A Warm Period by Any Other Name – The Climatic Optimum
Written by Dr Tim Ball
There is frustration and reward when an article appears on the same topic of an article you are completing – in this case the Holocene. Such was the case this week with Andy May’s article “A Review of temperature reconstructions.” Andy points out the basic problems of reconstruction using proxy data for the most recent half of the Holocene – an issue central to historical climate and climate change studies. His paper did not alter my paper except as it reinforces some arguments.
This article examines the entire Holocene and illustrates the history that influenced the studies. There are two distinct parts to the studies, the pre and post Intergovernmental Panel on Climate Change (IPCC). The former is a genuine scientific struggle with issues of terminology and reconstruction, and the latter a scientific struggle to impose a political perspective regardless of the evidence. Because of the damage done to climatology by the proponents of anthropogenic global warming (AGW), both parts require explanation.
The title of this article lists all the names given to a single geologic period. It reflects the problem of inconsistent terminology in the early days of historic climate reconstruction. The names were a result of regional studies reflecting the lack of coordination in a pre-global village world. They were attempts to improve and advance scientific knowledge and understanding, but only created confusion because of failure to agree on the start and end points and duration of the period. The concept of relative homogeneity is critical to determine if a climatic change was regional, hemispheric or global. You cannot achieve accurate analysis if the sequence of events is unknown or incorrect – a point noted in May’s article.
Even a cursory examination of the Holocene shows why the period is problematic for promoters of anthropogenic global warming (AGW). As Steve McIntyre pointed out, the problems began when skeptics noted that the temperature for most of the Holocene contradicted their claim that the latter part of the 20th century was the warmest ever. I know they never used the term ‘ever’, rather, it was left unsaid but implied in the message to the public and not contradicted when used by the media.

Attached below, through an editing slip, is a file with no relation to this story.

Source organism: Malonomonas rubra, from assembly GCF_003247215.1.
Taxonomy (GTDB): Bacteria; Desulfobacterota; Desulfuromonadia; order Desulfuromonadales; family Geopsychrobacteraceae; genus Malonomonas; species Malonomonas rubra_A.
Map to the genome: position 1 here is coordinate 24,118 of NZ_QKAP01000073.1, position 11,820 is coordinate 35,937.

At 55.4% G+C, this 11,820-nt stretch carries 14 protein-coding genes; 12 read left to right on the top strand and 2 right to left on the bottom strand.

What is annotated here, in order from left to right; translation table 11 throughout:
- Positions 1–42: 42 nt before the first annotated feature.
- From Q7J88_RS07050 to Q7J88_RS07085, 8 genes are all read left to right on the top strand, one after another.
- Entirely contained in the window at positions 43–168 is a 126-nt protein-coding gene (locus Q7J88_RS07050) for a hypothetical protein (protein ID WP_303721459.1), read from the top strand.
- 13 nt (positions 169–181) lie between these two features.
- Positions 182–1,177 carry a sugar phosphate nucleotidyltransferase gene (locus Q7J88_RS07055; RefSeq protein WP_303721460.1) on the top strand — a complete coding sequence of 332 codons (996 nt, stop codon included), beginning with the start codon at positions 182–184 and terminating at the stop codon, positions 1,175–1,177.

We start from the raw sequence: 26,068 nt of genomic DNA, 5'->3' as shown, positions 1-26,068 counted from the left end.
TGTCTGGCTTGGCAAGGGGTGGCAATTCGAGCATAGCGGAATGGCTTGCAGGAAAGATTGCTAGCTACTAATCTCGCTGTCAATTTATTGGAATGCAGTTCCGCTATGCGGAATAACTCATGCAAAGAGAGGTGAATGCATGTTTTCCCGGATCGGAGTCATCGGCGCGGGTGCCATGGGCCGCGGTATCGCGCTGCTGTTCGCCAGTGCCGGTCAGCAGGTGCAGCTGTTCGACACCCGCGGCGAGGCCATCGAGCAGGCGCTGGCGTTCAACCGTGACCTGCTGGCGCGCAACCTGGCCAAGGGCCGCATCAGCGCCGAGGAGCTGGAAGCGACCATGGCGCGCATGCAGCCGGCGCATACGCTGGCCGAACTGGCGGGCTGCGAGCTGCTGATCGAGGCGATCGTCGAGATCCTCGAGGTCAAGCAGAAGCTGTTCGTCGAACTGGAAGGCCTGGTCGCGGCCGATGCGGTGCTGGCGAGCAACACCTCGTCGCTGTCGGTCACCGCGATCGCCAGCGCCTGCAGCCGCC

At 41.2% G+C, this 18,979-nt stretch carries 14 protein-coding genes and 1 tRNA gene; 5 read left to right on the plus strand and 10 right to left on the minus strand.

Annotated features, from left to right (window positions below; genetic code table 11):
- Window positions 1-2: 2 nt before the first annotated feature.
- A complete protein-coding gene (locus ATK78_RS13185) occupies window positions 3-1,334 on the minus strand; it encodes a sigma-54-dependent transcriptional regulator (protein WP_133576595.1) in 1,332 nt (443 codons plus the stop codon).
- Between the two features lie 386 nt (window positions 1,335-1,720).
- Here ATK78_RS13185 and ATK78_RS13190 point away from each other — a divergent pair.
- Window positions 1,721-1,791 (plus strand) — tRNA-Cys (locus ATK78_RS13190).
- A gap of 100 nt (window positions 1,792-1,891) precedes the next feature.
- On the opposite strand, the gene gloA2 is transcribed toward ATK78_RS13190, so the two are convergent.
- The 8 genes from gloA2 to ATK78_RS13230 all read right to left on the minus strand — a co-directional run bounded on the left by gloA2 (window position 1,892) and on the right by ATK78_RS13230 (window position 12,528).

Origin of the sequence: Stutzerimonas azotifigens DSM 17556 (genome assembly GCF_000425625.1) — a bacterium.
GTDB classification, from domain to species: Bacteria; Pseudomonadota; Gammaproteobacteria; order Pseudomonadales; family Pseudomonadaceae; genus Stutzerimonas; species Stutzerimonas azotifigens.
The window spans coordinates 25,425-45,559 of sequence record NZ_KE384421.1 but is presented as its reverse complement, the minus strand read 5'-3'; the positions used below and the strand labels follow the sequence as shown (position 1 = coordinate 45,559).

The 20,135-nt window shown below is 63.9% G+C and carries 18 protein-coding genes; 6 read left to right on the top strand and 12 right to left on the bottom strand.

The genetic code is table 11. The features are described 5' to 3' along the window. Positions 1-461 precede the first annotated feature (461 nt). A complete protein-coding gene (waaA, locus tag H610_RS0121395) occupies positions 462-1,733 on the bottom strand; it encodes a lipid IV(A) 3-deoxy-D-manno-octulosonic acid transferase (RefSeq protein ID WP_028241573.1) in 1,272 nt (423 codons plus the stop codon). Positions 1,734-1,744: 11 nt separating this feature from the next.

The Team has taken a preditable (sic) position on the Holocene Optimum: that it’s a regional and restricted event.
It was predictable because it was the same argument they used for the Medieval Warm Period (MWP). Prove an event was regional, and you essentially eliminate the Sun as a mechanism of change – an issue central to the AGW CO2 argument. The restriction included the claim that only summer temperatures were warmer. Even if true, it is not possible to say based on proxy records with 40 to 70-year smoothing averages applied. Interestingly, the IPCC clung to this “Team” view as recently as AR4 (2007).
The temperature evolution over the Holocene has been established for many different regions, often with centennial-resolution proxy records more sensitive to specific seasons.
Of course, this was before Climategate and the leaked emails that destroyed the Team’s credibility.
The problem of terminology impacted global reconstruction when attempts were made to synchronize glacial/interglacial events in Europe and North America. European glacial events were labelled in 1909 by Albrecht Penck (1858-1945) and Eduard Bruckner (1862-1927) from the oldest to the most recent, the Gunz, Mindel, Riss, and Wurm. In North America, led by the work of Thomas Chamberlin (1843-1928) and Frank Leverett (1859-1943) the sequence was the Nebraskan, Kansan, Illinoian, and Wisconsin. This helped define what happened within the Pleistocene but didn’t help in defining the end and beginning of the following period or synchronicity.
The term Holocene means most recent and was first suggested by Geologist Charles Lyell whose work influenced Darwin. He anticipated the modern environmental activists because he suggested it marked the human era. The problem is human history covers a few million years, and there is no evidence the Pleistocene is ended. Although Lyell’s claim was unjustified, the idea continues today as some call the Holocene The Age of Man. Regardless, there is no doubt we are in an interglacial but is it just that, and attempts to define shorter periods only part of the political game of blaming humans for all change.